TOKYO -- Asian shares fell in cautious trading on Wednesday. with Tokyo's Nikkei 225 down nearly 3%, after stocks on Wall Street sank to a new low for the year.
Shares also sank in Hong Kong, Shanghai, Seoul and Sydney.
Technology shares led the decline Tuesday on Wall Street. Increasing coronavirus infections in Asia, linked to the spread of omicron, are alarming policy makers. Asian economies have suffered during the pandemic and are struggling to get recoveries going again.
“The risk-off mood in global markets is being carried into Asia’s session today, as market expectations continue to price for a more aggressive Fed tightening ahead, with concerns that economic momentum may be capped,” said Yeap Jun Rong, market strategist at IG in Singapore.
Japan’s benchmark Nikkei 225 dropped 2.9% to 27,439.95, its lowest level since August, on heavy selling of big manufacturers like Toyota Motor Corp., which lost 5%, and Sony Corp., which plunged 12.8%, in line with other tech shares.
Australia’s S&P/ASX 200 fell 1.0% to 7,332.50. South Korea’s Kospi dropped 0.8% to 2,842.28. Hong Kong’s Hang Seng fell 0.2% to 24,064.48, while the Shanghai Composite lost 0.3% to 3,559.00.
On Wall Street, the major indexes’ losses have mounted this month as rising inflation and the pandemic’s latest surge cause investors to take caution.
Heightened expectations of a rate hike by the Federal Reserve have kept Treasury yields rising. The 10-year Treasury was steady at 1.87% on Wednesday, the highest since January 2020. It was at 1.77% late Friday.
Investors are now pricing in a better than 86% probability that the Fed will raise short-term rates at its meeting of policymakers in March. A month ago, they saw less than a 47% chance of that, according to CME Group.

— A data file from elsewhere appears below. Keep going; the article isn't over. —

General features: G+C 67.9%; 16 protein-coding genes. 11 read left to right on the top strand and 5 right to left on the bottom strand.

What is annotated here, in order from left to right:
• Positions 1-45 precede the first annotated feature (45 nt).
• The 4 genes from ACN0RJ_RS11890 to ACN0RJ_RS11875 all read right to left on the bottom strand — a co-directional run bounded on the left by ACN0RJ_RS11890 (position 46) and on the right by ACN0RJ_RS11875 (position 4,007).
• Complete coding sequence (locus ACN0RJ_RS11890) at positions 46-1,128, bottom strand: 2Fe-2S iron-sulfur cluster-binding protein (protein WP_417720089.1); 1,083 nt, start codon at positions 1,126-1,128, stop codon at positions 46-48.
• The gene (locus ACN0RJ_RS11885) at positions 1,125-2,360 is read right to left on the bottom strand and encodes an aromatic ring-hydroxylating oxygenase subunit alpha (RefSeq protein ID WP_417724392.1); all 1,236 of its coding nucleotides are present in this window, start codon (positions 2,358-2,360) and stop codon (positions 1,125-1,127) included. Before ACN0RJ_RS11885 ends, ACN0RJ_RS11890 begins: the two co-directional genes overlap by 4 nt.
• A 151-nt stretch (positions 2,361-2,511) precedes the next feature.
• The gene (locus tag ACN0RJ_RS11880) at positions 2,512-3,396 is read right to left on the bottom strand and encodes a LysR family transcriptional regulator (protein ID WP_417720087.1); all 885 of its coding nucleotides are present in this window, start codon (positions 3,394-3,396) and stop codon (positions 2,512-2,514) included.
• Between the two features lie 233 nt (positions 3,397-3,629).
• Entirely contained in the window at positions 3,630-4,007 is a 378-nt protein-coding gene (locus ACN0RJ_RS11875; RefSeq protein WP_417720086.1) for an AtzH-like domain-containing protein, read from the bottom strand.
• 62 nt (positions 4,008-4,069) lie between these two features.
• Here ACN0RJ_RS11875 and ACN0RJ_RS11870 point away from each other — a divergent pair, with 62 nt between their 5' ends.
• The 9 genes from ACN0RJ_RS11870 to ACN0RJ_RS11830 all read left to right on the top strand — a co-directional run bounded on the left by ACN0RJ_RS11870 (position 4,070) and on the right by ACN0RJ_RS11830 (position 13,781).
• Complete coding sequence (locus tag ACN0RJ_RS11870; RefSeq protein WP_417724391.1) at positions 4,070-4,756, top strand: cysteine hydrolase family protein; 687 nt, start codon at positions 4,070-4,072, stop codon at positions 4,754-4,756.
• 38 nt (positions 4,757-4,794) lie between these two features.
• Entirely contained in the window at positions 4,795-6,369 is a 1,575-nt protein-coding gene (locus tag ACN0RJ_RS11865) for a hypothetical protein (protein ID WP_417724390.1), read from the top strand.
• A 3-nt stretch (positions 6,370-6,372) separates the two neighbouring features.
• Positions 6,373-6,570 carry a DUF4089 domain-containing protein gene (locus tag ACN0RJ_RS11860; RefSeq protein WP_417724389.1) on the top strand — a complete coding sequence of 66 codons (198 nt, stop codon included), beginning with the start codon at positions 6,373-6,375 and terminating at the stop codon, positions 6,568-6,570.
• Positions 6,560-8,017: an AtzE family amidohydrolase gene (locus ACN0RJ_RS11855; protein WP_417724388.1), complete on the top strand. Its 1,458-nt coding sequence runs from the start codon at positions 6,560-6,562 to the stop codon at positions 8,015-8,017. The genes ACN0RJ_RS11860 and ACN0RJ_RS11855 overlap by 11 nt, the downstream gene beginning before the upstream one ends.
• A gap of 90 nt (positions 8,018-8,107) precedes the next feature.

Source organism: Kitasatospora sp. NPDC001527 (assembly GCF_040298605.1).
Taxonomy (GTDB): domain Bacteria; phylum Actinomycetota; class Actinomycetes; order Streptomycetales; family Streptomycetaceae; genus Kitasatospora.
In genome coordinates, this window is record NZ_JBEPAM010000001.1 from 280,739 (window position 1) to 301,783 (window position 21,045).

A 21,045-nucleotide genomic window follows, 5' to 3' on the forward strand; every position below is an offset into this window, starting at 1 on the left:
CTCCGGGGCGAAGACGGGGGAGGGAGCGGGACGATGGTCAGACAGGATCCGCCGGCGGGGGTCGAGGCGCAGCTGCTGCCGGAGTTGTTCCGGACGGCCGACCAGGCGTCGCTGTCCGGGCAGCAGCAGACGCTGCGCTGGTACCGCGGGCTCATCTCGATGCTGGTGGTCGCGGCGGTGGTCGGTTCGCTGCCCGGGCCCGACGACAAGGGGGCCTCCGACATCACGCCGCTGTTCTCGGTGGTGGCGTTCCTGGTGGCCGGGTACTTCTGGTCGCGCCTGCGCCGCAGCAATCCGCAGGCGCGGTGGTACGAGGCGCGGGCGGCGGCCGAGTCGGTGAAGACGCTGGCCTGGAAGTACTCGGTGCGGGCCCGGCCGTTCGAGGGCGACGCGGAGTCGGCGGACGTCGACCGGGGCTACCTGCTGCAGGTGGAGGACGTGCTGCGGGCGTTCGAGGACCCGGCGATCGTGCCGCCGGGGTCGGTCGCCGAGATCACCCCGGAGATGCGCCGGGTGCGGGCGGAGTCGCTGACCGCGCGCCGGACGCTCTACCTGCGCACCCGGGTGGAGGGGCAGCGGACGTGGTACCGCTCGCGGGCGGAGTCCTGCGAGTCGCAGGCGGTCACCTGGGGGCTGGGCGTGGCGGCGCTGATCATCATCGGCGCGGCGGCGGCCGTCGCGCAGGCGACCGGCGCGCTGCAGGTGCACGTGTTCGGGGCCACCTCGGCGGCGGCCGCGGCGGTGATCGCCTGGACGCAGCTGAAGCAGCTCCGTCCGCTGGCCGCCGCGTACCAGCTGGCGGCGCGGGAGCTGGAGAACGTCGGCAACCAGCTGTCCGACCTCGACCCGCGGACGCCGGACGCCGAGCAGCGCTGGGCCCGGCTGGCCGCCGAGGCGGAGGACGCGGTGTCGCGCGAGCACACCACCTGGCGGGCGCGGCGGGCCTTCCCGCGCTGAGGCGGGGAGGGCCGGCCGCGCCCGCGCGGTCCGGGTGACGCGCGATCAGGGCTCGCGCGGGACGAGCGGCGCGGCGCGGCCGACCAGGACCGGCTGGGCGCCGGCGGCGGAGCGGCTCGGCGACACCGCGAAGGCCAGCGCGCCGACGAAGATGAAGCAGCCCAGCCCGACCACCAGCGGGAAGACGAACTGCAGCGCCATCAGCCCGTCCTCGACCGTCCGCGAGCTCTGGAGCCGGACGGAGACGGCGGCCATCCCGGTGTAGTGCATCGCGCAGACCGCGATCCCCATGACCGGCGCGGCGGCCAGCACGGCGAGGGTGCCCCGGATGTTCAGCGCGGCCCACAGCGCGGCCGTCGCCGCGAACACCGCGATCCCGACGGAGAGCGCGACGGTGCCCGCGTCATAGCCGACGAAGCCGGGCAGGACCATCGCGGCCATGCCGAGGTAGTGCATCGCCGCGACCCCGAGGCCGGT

The S&P 500 fell 1.8% to 4,577.11, with about 90% of the stocks in the benchmark index closing in the red.
The Nasdaq, which is heavily weighted with technology stocks, slid 2.6% to 14,506.90. The Dow Jones Industrial Average fell 1.5% to 35,368.47. Small company stocks, a gauge of confidence in economic growth, also lost ground. The Russell 2000 index fell 3.1%, to 2,096.23.
The Nasdaq has borne the brunt of the losses this month, shedding 7.3%. That puts the index within 2.7% of a correction, Wall Street-speak for when a stock or index falls 10% or more from its last peak. The S&P 500 is down almost 4% for the month after setting an all-time high on the first trading day of the year.
The 10-year yield “just continues to trudge higher, pricing in a more and more aggressive Federal Reserve,” said Ross Mayfield, investment strategy analyst at Baird. “Until over the weekend, I hadn’t seen any speculation about two rate hikes at the March meeting, and now you’re starting to hear that chatter."
The Fed is under pressure to curtail inflation, which jumped last month at its fastest pace in nearly 40 years. At the same time, the job market has bounced back, leaving the unemployment rate last month at a pandemic low of 3.9%. That gives the central bank more leeway to rein in the unprecedented support it's been providing the economy since the pandemic struck.
Higher rates could help stem inflation but would also mark an end to the conditions that have put markets in “easy mode” for many investors since early 2020.
Higher rates also make shares in high-flying tech companies and other expensive growth stocks less attractive. The sector was the biggest drag on the S&P Tuesday. Apple fell 1.9% and chipmaker Nvidia slid 3.9%.
Investors returning after U.S. markets were closed Monday for the Martin Luther King Jr. Day holiday also reviewed the latest batch of corporate earnings and deal news. Activision Blizzard surged 25.9% on news of a blockbuster deal. Microsoft, which fell 2.4%, is buying the maker of games like “Call of Duty” and ”Candy Crush” for $68.7 billion.
Bank of America, UnitedHealth and United Airlines report results on Wednesday. Earnings of American Airlines, Union Pacific and Netflix are due on Thursday.
In energy trading, benchmark U.S. crude added $1.10 to $86.53 a barrel in electronic trading on the New York Mercantile Exchange. Brent crude, the international standard, rose $1.00 to $88.51 a barrel.
In currency trading, the U.S. dollar fell to 114.30 Japanese yen from 114.61 yen. The euro inched up to $1.1329 from $1.1327.